Tom – how do you feel about the positioning of an outfit like, who’s business model of having individual licenses in each state basically puts gem in opposition to 5034 as outlined by their support for the recent TX rulings. 5034 would basically allow them to dominate Internet sales if shipping across state lines is ended.

  5. Tom Wark - September 8, 2010

    I dont see how you get to where you went. Please explain further.

  6. phillywinefinder - September 9, 2010

    “And if a state does not prohibit the consumption of alcohol, it has no interest in where consumers get their alcohol.”
    But the states prohibit consumption by minors. Can’t the states argue that if they allow purchasing by mail or internet, for example, that they will not be able to stop minors from buying this way?

  7. Tom Wark - September 9, 2010

    Yes, they could make that argument. However, it’s important to remember that just because an argument can be made, that doesn’t make it a good argument. Such would be the case with this argument.

  8. phillywinefinder - September 9, 2010

    It would mean the states would have an interest in where consumers got their alcohol, which would defeat your argument.

  9. Tom Wark - September 9, 2010

    No member or law enforcement and no alcohol regulator anywhere in the country has ever said that the direct shipment of alcohol has created anything like a significant problem for them.
    This is no longer an argument for preventing direct shipment of wine.
    That said, when I say they have no interest in where the wine comes from, what I mean is a legal interest where regulating the source is concerned. I would have no problem with a state determining that all alcohol sold direct would need to come with an adult signature.

  10. Lindsey A. Zahn - September 9, 2010

    Great article on Anheuser Busch and nice interpretation of the 21st Amendment. I agree that the 21st Amendment should be interpreted today as it was interpreted or understood during its creation. The issues that arise with many of the articles and amendments in the US Constitution demonstrate that the original framers of the Constitution or the authors of amendments certainly could not foresee or predict the transformation of society in business, technology, and lifestyle during original formation. I think this is, as you pointed out, only reflected in many of the plights the alcoholic beverage system faces with respect to regulations and legislation today.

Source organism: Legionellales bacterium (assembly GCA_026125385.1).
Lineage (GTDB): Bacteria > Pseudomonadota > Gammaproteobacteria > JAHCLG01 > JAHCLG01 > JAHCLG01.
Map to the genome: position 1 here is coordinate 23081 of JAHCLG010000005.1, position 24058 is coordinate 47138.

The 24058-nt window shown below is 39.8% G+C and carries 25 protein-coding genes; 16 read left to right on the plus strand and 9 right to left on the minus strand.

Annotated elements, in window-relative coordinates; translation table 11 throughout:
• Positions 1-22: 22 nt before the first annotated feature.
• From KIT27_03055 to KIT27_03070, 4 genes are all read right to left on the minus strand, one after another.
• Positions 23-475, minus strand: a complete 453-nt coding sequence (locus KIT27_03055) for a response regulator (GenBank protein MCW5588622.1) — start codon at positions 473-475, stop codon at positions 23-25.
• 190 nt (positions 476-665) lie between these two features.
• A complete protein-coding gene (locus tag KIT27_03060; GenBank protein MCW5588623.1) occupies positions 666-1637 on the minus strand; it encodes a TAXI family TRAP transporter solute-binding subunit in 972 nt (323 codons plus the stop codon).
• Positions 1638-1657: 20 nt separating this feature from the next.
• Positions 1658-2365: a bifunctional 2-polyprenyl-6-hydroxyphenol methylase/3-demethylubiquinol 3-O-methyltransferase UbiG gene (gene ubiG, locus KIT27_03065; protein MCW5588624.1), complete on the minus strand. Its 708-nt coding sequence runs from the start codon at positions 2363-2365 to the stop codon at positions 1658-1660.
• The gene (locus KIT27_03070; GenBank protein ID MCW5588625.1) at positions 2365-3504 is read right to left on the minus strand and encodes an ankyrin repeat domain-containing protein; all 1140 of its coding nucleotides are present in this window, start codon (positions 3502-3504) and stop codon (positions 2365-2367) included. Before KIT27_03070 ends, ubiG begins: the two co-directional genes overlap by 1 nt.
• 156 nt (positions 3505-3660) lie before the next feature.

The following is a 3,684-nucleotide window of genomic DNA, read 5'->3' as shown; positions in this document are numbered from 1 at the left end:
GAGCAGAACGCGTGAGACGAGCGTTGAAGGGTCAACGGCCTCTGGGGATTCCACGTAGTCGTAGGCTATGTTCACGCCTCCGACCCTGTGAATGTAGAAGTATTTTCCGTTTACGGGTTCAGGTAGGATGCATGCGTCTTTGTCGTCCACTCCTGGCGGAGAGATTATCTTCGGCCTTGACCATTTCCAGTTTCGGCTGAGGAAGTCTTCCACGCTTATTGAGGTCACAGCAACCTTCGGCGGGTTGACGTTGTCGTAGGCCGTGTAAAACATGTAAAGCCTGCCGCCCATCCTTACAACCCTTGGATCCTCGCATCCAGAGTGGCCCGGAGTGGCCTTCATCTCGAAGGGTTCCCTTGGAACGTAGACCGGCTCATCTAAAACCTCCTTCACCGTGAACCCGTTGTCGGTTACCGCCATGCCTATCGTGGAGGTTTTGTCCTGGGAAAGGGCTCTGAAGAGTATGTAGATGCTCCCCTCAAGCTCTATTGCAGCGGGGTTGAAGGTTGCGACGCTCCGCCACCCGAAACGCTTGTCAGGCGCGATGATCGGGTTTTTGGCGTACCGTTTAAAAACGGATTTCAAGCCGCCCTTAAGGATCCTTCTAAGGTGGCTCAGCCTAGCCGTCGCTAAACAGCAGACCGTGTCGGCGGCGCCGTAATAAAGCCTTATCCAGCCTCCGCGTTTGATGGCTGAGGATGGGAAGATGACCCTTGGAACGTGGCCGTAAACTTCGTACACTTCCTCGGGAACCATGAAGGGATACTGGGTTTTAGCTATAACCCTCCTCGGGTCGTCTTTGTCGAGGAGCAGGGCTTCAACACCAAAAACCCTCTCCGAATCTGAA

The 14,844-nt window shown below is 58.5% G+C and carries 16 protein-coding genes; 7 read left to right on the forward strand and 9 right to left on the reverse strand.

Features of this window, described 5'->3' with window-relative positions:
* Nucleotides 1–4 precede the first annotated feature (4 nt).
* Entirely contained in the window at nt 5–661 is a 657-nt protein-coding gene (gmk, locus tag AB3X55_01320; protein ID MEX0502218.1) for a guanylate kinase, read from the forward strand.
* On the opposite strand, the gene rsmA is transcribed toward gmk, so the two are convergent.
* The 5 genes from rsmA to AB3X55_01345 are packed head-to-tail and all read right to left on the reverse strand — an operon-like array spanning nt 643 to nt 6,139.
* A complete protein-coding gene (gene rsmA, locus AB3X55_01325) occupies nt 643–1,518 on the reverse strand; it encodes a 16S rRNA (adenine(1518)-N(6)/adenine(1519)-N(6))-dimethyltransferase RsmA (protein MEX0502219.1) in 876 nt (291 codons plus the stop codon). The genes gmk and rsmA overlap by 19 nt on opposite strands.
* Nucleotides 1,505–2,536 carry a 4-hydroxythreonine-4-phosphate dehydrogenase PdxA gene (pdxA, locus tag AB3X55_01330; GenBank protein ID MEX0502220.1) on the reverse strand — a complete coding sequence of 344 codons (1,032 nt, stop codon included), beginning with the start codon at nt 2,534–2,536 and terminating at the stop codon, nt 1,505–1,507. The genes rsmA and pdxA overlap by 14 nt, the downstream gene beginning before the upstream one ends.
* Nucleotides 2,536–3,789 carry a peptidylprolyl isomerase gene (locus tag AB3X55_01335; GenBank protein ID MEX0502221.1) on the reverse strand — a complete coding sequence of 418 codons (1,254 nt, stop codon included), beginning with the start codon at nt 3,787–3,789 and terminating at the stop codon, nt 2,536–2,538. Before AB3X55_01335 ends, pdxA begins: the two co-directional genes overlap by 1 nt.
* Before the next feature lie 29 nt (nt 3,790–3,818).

11. Matthew Mann - September 9, 2010

    I think the answer to the question about where the sale occurs is available in most state statutes regarding the privileges held by licensed retailers. Most statutes require the sale to occur on the retailer’s licensed premises and do not permit licensed retailers to sell from any other location. A sale from a California retailer to an Oregon resident over the internet or by phone by necessity occurs in California and only California would have regulatory authority over the sale.
    Under most direct shipping permit programs, the receiving state gains authority because they require the permit applicant to concede jurisdiction in order to obtain the permit. The inconsistency under this set-up is that all state shipping permit programs should thereby be consumer importation permits rather than producer/retailer permits, because it is their resident consumer over whom they would have jurisdiction. I’m not advocating that, I’m just sayin’.

  12. Bill McIver - September 10, 2010

    Yes, Tom. And, as you know well because we worked together on the issue back in 1990s, the U.S. Supreme Court case was based on arguments that I started pushing in 1990 and joined with John Hinman in 1994-1995 to start Coalition for Free Trade in Licensed Beverages that first used the arguments in a lawsuit against the state of Florida and the state’s wholesalers.